Date: October 6, 2009
About: Mitch Brogdon - Class of 2009
Quincy teen suffering from malignant melanoma gets trip of lifetime to home of crocodile hunter in Australia
Quincy teen Mitch Brogdon experienced "a whole new world" this summer when he and his family traveled to the Land Down Under, compliments of the Make-A-Wish Foundation.
"It was so fun. It was the best thing I've probably ever done," said Brogdon, who turned 18 during his two-week vacation to Australia.
Brogdon was diagnosed in 2007 with malignant melanoma, a serious type of skin cancer affecting growth of pigment cells called melanocytes. He finished treatment in September 2008 but continues to have regular checkups.
When approached by the Make-A-Wish Foundation about being granted the wish of a lifetime, Brogdon shared his wish to travel to Australia and visit the Australia Zoo, home of the late world-famous crocodile hunter, Steve Irwin.
"I'm definitely grateful to them," Brogdon said. "We had a chance to sit down with them in Australia. They're such good people. They obviously have a good heart."
Brogdon, a 2009 Quincy High School graduate and a freshman at John Wood Community College, was joined on the trip by his parents, Dave and Cathy Brogdon, and his 24-year-old sister, Lynn.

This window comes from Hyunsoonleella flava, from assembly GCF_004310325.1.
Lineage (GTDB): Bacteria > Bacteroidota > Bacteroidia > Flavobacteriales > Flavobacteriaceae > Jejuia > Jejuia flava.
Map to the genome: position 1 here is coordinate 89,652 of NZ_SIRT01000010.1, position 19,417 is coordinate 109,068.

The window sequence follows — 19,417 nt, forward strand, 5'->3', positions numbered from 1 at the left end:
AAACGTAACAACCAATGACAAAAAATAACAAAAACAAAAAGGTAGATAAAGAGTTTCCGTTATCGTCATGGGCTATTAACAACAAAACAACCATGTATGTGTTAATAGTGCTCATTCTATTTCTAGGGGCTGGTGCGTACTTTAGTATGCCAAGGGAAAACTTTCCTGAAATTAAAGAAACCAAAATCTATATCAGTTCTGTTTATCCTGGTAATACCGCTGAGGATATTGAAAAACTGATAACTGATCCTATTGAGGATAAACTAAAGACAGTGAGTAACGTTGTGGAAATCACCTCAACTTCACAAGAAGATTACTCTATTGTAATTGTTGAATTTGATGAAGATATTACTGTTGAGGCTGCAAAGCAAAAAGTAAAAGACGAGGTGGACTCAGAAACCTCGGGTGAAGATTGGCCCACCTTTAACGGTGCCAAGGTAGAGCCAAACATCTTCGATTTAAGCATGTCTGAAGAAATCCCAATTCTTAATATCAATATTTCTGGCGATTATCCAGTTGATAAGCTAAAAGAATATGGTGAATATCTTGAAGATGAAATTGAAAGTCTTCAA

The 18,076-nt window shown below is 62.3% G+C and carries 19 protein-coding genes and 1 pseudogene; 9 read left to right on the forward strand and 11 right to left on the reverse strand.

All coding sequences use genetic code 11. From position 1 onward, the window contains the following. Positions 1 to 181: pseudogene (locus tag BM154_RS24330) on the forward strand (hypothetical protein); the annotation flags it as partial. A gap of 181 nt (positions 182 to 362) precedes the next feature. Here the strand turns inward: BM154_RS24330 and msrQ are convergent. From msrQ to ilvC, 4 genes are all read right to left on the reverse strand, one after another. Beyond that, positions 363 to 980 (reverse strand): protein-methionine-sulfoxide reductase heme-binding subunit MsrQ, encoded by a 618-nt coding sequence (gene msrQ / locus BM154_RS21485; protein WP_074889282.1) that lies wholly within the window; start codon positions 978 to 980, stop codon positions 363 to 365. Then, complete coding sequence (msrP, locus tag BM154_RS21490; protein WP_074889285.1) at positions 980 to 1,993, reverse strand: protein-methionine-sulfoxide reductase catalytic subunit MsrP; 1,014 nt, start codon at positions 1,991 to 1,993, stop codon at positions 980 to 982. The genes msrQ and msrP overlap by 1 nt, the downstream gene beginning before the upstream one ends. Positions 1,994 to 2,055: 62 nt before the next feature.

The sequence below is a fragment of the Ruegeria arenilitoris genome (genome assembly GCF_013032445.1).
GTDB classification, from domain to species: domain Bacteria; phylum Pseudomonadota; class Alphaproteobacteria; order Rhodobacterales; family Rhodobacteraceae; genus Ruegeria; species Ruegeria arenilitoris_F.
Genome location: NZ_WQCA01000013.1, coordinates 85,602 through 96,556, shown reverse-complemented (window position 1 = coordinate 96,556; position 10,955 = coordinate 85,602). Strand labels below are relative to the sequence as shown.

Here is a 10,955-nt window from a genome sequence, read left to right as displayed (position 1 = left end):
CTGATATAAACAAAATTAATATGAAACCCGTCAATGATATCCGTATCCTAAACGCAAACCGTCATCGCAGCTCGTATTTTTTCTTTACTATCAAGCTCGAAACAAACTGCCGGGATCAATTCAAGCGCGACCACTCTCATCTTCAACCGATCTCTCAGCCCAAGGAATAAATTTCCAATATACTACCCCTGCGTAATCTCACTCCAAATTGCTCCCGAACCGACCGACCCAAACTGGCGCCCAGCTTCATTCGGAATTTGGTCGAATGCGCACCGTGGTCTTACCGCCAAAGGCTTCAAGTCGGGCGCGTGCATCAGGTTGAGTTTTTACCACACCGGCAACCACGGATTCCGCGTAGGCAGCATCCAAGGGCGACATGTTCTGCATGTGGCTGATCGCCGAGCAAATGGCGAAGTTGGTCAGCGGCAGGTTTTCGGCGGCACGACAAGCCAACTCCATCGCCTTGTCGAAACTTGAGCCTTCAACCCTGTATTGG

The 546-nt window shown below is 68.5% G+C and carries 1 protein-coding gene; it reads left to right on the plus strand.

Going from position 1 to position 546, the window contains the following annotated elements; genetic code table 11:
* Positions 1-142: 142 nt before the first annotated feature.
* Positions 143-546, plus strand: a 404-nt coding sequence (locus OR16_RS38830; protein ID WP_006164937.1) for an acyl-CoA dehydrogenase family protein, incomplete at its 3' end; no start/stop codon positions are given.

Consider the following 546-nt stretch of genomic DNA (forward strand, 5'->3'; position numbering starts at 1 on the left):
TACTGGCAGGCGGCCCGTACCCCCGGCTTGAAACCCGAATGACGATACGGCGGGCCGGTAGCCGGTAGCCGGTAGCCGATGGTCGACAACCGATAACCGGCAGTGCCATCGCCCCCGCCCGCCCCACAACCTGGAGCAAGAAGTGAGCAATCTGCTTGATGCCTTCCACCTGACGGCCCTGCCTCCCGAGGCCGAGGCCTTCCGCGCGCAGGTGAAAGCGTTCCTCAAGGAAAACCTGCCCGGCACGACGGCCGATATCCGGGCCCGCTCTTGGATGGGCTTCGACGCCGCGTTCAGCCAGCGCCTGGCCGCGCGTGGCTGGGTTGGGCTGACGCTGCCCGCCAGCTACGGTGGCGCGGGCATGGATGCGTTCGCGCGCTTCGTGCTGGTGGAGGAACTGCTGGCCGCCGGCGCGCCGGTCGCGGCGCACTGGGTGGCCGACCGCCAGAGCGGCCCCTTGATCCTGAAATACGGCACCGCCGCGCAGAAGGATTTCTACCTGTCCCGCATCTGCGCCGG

They left for Australia on July 25 and returned Aug. 7.
Brogdon said he began watching Steve Irwin on television in the fifth grade and always thought it would be interesting to visit the Australia Zoo.
"I thought, 'Wow, that looks like a magical place to me,' " he said. "It's a place I've always wanted to go. I feel like I completed part of my life."
The family got a behind-the-scenes tour of the zoo, and had a chance to see kangaroos, koalas, Komodo dragons, pythons, saltwater crocodiles and other animals up close.
But the zoo was just a part of Brogdon's dream vacation.
Another major highlight, he said, was snorkeling at the Great Barrier Reef.
"The ocean ... seeing the blue colors, it was vibrant blue," he said. "It was like a whole new world underneath there. There was one fish, I can't remember the name of it, it was the size of a human itself and would let you touch it in the water."
While visiting Sea World on Aug. 1, his 18th birthday, Brogdon got a surprise while enjoying a seal show.
"There were a whole bunch of people in the audience. Someone comes out and says: 'Attention, all Australians. We have a special guest from America.' They brought a cake out, and they all sang 'Happy Birthday' to me in the audience," Brogdon said. "I was a little embarrassed, but it was so cool. They're really friendly people."
Brogdon also enjoyed dining at restaurants where he ate food "you definitely can't find anywhere else," including a dish called "a bug."
"It's a type of lobster, " he said. "It was very, very tasty."
Brogdono said the trip also gave his family a chance to get away and not think about cancer. His mom was diagnosed with breast cancer shortly after his treatment for melanoma was wrapping up.
"We forgot about it," he said. "We were just a family enjoying a trip."